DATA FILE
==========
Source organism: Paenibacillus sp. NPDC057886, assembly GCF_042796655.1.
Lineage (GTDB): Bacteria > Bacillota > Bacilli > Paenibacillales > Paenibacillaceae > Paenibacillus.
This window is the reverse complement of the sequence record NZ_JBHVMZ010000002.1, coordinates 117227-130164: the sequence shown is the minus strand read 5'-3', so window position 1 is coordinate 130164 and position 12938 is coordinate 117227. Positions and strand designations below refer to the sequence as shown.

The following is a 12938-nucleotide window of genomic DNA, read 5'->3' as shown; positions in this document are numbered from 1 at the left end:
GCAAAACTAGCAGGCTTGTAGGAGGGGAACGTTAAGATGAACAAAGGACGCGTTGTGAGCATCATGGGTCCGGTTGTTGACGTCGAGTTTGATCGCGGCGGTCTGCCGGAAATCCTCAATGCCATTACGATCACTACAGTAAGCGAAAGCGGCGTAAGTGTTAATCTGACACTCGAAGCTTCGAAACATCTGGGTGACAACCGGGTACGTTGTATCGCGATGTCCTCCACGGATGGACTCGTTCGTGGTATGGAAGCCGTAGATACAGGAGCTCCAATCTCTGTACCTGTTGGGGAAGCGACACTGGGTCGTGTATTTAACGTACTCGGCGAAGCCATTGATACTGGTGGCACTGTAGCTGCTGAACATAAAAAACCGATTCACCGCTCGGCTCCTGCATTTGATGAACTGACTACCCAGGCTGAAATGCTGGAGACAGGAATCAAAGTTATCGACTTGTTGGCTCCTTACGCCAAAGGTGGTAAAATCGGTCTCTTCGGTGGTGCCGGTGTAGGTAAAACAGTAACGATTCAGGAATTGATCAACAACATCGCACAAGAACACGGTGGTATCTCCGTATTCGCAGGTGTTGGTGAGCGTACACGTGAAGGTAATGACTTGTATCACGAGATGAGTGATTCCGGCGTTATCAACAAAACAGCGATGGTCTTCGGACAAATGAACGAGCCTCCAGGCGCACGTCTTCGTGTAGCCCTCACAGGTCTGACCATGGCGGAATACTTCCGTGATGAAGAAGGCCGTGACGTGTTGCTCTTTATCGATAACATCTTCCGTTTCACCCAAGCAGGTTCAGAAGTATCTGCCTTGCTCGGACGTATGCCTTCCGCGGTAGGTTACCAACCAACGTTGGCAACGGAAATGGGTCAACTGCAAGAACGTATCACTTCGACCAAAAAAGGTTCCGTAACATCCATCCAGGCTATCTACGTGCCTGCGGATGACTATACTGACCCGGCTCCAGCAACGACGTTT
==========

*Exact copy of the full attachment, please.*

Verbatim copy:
Source organism: Paenibacillus sp. NPDC057886, assembly GCF_042796655.1.
Lineage (GTDB): Bacteria > Bacillota > Bacilli > Paenibacillales > Paenibacillaceae > Paenibacillus.
This window is the reverse complement of the sequence record NZ_JBHVMZ010000002.1, coordinates 117227-130164: the sequence shown is the minus strand read 5'-3', so window position 1 is coordinate 130164 and position 12938 is coordinate 117227. Positions and strand designations below refer to the sequence as shown.

The following is a 12938-nucleotide window of genomic DNA, read 5'->3' as shown; positions in this document are numbered from 1 at the left end:
GCAAAACTAGCAGGCTTGTAGGAGGGGAACGTTAAGATGAACAAAGGACGCGTTGTGAGCATCATGGGTCCGGTTGTTGACGTCGAGTTTGATCGCGGCGGTCTGCCGGAAATCCTCAATGCCATTACGATCACTACAGTAAGCGAAAGCGGCGTAAGTGTTAATCTGACACTCGAAGCTTCGAAACATCTGGGTGACAACCGGGTACGTTGTATCGCGATGTCCTCCACGGATGGACTCGTTCGTGGTATGGAAGCCGTAGATACAGGAGCTCCAATCTCTGTACCTGTTGGGGAAGCGACACTGGGTCGTGTATTTAACGTACTCGGCGAAGCCATTGATACTGGTGGCACTGTAGCTGCTGAACATAAAAAACCGATTCACCGCTCGGCTCCTGCATTTGATGAACTGACTACCCAGGCTGAAATGCTGGAGACAGGAATCAAAGTTATCGACTTGTTGGCTCCTTACGCCAAAGGTGGTAAAATCGGTCTCTTCGGTGGTGCCGGTGTAGGTAAAACAGTAACGATTCAGGAATTGATCAACAACATCGCACAAGAACACGGTGGTATCTCCGTATTCGCAGGTGTTGGTGAGCGTACACGTGAAGGTAATGACTTGTATCACGAGATGAGTGATTCCGGCGTTATCAACAAAACAGCGATGGTCTTCGGACAAATGAACGAGCCTCCAGGCGCACGTCTTCGTGTAGCCCTCACAGGTCTGACCATGGCGGAATACTTCCGTGATGAAGAAGGCCGTGACGTGTTGCTCTTTATCGATAACATCTTCCGTTTCACCCAAGCAGGTTCAGAAGTATCTGCCTTGCTCGGACGTATGCCTTCCGCGGTAGGTTACCAACCAACGTTGGCAACGGAAATGGGTCAACTGCAAGAACGTATCACTTCGACCAAAAAAGGTTCCGTAACATCCATCCAGGCTATCTACGTGCCTGCGGATGACTATACTGACCCGGCTCCAGCAACGACGTTT